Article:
Wrapping up the Emacs on Mac OS X saga

In a previous post I mentioned that I upgraded my homebrew install of Emacs after Emacs 26.2 was released, and noticed that I had lost its GUI functionality. That’s a pretty serious restriction for me as I usually end up with multiple frames across my desktop. I did end up installing the homebrew Emacs for Mac tap which restored the GUI functionality. It had have one niggling problem for me, though. My muscle memory says that I use Shift-Meta-7 (aka Meta-/ ) for keyword expansion as I use a German keyboard layout most of the time. Unfortunately, with Meta mapped to the Apple Command key, Shift-Meta-7 is a menu shortcut. Instead of expanding keywords, I kept opening menus. That clearly wouldn’t do.

Malcolm Purvis had been kind enough to point out in a comment to my original homebrew Emacs post that Davide Restivo had created a brew tap that brings the necessary –with-cocoa build option back. He just upgraded it to Emacs 26.2, so this morning I rebuild my Emacs on OSX again and ended up where I wanted to be, with the latest version of Emacs, keyword expansion as I expected it to work, and a working GUI. Thanks, Davide!

And yes, it might come across as silly to rebuilding the editor just to get my preferred key combination back. It probably is – after all, I could’ve just remapped the key combination in my .emacs. I tend to run Emacs across a myriad of platforms (Linux, OSX, Windows, FreeBSD to just list a few) and having a “stock” Emacs experience on all of these platforms means that my .emacs has only a minimal amount of OS-based conditionals in it. For example, it has the following OS X specific combo:

;; On OS X/Darwin, make sure we add the path to the homebrew installs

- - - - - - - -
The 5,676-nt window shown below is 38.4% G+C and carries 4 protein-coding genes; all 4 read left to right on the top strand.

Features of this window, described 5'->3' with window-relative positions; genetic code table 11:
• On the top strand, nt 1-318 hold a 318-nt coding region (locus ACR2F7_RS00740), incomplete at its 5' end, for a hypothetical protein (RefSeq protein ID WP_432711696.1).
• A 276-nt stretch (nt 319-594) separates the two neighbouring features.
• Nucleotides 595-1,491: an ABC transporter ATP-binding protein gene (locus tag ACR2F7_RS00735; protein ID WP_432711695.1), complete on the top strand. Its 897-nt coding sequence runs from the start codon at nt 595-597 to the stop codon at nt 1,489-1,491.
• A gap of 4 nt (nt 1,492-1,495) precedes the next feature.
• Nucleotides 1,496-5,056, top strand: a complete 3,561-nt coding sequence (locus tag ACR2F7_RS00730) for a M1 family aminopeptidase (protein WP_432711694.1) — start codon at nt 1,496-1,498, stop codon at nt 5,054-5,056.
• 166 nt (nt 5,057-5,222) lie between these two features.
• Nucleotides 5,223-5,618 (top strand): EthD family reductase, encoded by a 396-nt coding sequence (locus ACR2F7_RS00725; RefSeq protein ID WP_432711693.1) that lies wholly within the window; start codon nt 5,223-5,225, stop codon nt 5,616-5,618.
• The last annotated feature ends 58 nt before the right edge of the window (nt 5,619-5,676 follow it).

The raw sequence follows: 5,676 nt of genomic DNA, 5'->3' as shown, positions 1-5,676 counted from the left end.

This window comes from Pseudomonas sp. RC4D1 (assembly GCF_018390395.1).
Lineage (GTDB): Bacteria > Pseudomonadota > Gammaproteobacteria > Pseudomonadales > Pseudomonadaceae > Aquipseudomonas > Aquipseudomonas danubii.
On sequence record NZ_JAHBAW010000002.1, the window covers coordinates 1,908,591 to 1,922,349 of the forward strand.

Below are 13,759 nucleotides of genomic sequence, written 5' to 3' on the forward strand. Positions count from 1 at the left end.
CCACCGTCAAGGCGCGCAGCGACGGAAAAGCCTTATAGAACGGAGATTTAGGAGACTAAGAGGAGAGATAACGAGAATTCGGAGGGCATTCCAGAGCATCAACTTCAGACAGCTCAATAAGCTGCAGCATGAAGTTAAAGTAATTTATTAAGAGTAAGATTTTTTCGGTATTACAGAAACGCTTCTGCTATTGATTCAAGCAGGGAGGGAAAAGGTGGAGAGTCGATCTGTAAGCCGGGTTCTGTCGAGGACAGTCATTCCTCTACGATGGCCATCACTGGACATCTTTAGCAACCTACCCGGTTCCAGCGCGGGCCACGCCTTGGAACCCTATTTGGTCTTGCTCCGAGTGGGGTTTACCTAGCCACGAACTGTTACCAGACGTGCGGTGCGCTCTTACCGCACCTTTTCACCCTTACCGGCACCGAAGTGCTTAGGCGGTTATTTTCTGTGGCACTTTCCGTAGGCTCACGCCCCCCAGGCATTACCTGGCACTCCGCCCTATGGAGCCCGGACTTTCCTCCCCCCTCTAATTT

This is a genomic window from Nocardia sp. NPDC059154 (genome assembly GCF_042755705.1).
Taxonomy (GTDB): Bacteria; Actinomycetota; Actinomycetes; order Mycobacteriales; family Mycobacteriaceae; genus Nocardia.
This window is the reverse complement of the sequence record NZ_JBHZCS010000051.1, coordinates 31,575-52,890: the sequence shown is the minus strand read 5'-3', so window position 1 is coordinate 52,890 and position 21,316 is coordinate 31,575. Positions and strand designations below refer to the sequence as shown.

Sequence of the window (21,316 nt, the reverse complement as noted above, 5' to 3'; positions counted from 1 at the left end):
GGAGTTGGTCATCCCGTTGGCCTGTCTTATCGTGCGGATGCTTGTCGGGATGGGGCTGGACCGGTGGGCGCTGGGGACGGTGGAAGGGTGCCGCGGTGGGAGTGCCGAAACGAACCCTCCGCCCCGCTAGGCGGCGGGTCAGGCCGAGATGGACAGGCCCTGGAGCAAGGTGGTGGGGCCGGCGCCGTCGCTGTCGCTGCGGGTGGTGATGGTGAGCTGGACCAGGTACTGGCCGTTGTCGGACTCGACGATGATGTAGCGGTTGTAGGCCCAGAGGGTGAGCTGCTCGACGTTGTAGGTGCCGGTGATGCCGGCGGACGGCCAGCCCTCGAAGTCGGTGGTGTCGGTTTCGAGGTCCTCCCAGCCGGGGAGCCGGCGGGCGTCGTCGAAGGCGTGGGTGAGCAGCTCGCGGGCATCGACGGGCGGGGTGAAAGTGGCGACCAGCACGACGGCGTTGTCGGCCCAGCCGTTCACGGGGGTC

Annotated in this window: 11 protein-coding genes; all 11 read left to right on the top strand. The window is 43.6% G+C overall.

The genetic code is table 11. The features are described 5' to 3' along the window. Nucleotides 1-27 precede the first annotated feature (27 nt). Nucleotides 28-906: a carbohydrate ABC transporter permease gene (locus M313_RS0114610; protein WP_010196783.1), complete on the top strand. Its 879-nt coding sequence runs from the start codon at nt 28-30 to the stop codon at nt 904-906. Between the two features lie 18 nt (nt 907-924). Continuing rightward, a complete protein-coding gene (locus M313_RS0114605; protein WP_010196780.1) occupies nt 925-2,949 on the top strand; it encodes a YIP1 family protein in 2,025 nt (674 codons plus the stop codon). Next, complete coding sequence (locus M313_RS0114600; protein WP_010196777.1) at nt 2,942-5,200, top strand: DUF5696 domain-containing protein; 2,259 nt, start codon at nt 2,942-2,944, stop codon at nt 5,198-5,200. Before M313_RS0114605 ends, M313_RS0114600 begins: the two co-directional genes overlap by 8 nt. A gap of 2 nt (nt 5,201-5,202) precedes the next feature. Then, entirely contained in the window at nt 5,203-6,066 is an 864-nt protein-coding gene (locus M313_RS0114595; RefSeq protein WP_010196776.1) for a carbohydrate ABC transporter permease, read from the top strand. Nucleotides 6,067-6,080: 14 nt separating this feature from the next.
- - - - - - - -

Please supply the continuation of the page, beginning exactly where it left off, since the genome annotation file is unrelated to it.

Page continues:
(when (string-equal system-type "darwin")
  (setq exec-path (append exec-path '("/usr/local/bin")))
  (global-set-key [home] 'move-beginning-of-line)
  (global-set-key [end] 'move-end-of-line))

In fact, the above block is the only OS-specific configuration in my whole .emacs file. I’d like to keep it that way.

Emacs 26.2 on WSL with working X-Windows UI

I’ve blogged about building Emacs 26 on WSL before. The text mode version of my WSL build always worked for me out of the box, but the last time I tried running an X-Windows version, I ran into rendering issues.  Those rendering issues unfortunately made the GUI version of Emacs unusable on WSL. Nothing like missing the bottom third of your buffer to cramp your style. Or your editing.

Going all in with Emacs 26.2 with Cairo

I’ve just built the newly released Emacs 26.2 on my Ubuntu WSL with the options –with-cairo –with-x-toolkit=gtk and it looks like the rendering has improved massively. I’ve also recently upgraded VcXsrv to version 1.20.1.1, so it’s not quite clear to me if this is due to improved compatibility of WSL itself, changes between Emacs 26.1 and 26.2, or the fact that I turned on Cairo or VcXSrv upgrade.

Screenshot of a freshly built Emacs 26.2 running on WSL
Emacs 26.2 with Cairo on WSL

I’m still seeing a couple of odd rendering issues that I can’t fully reproduce. They’re mostly around the resizing and buffer splitting, which I can live with for now. The Cairo renderer is known to still have a few bugs, so that might be contributing to the problems I’m seeing. I’m just happy that I do have a 95% working Emacs on WSL.

One other oddity I noticed is that I have to specify -d to set the display if I want to enable the GUI. Setting DISPLAY in the environment doesn’t quite seem to do the trick for now. I will keep playing with this a little more to see if I’m overlooking the blindingly obvious.

There’s also a little issue with Emacs not being able to connect to VcXsrv if I just specify -d localhost:0.0. This should work but the only way I can get it to work is by using -d 127.0.0.1:0.0. I suspect that’s because I recently added IPV6 capabilities to my home network and for some reason, VcXsrv doesn’t listen on the IPV6 interface. And no, -d ::1:0.0 doesn’t work, either.

Anyway, here we have another self-referential screenshot of the Emacs UI showing me working on this blog post:

Working on this blog post, still with Cairo turned on
Working on this blog post, still with Cairo turned on

Here we go again, this time without Cairo

I ended up rebuilding the Emacs binary without Cairo support as the rendering issues got a little annoying. Disabling Cairo seems to have taken care of the rendering issues during buffer splits for now. I’ll still have to look into the IPV6 issue at some point, but for now I’m pretty happy with the final result. So for our final, final result for today, here’s a non-Cairo screenshot running the anti-zenburn theme with powerline with its default theme.